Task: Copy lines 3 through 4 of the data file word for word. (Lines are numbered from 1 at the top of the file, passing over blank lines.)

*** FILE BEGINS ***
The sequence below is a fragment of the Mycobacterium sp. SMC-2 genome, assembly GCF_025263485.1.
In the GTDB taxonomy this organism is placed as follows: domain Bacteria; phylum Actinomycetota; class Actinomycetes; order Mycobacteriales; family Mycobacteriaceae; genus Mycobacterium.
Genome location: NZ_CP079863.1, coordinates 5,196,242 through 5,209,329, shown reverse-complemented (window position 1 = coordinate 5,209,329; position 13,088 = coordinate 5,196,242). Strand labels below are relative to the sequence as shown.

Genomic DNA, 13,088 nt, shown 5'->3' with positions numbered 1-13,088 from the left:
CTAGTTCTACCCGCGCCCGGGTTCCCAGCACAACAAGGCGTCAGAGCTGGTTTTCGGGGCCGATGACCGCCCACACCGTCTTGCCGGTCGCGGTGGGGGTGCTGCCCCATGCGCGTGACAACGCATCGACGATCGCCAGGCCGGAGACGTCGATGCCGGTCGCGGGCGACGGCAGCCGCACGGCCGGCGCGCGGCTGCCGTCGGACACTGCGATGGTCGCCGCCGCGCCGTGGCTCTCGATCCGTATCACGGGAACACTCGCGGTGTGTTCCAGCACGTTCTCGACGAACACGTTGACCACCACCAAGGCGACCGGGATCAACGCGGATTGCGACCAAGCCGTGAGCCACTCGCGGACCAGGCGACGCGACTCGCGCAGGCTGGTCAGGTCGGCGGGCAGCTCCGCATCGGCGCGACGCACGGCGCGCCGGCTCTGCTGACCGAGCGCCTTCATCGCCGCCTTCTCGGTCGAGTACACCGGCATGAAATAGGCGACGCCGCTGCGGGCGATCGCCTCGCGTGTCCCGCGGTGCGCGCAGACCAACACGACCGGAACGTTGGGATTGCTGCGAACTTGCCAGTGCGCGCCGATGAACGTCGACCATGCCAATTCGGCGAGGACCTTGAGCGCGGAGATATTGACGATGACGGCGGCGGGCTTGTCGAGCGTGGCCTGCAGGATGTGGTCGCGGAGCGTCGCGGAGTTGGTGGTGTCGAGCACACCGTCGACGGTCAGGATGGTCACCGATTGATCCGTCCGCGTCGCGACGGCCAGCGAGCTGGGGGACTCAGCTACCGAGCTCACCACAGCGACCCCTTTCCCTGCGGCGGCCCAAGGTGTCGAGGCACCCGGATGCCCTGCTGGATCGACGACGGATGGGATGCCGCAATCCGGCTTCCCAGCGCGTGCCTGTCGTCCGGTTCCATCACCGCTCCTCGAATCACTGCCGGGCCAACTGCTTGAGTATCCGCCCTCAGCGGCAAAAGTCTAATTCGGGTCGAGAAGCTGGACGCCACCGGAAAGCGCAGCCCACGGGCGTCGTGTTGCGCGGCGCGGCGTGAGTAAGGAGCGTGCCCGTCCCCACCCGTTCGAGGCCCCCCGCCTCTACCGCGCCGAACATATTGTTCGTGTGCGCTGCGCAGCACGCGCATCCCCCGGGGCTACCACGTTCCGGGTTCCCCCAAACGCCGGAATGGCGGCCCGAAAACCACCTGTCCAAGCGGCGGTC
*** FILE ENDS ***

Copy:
Genome location: NZ_CP079863.1, coordinates 5,196,242 through 5,209,329, shown reverse-complemented (window position 1 = coordinate 5,209,329; position 13,088 = coordinate 5,196,242). Strand labels below are relative to the sequence as shown.

Genomic DNA, 13,088 nt, shown 5'->3' with positions numbered 1-13,088 from the left: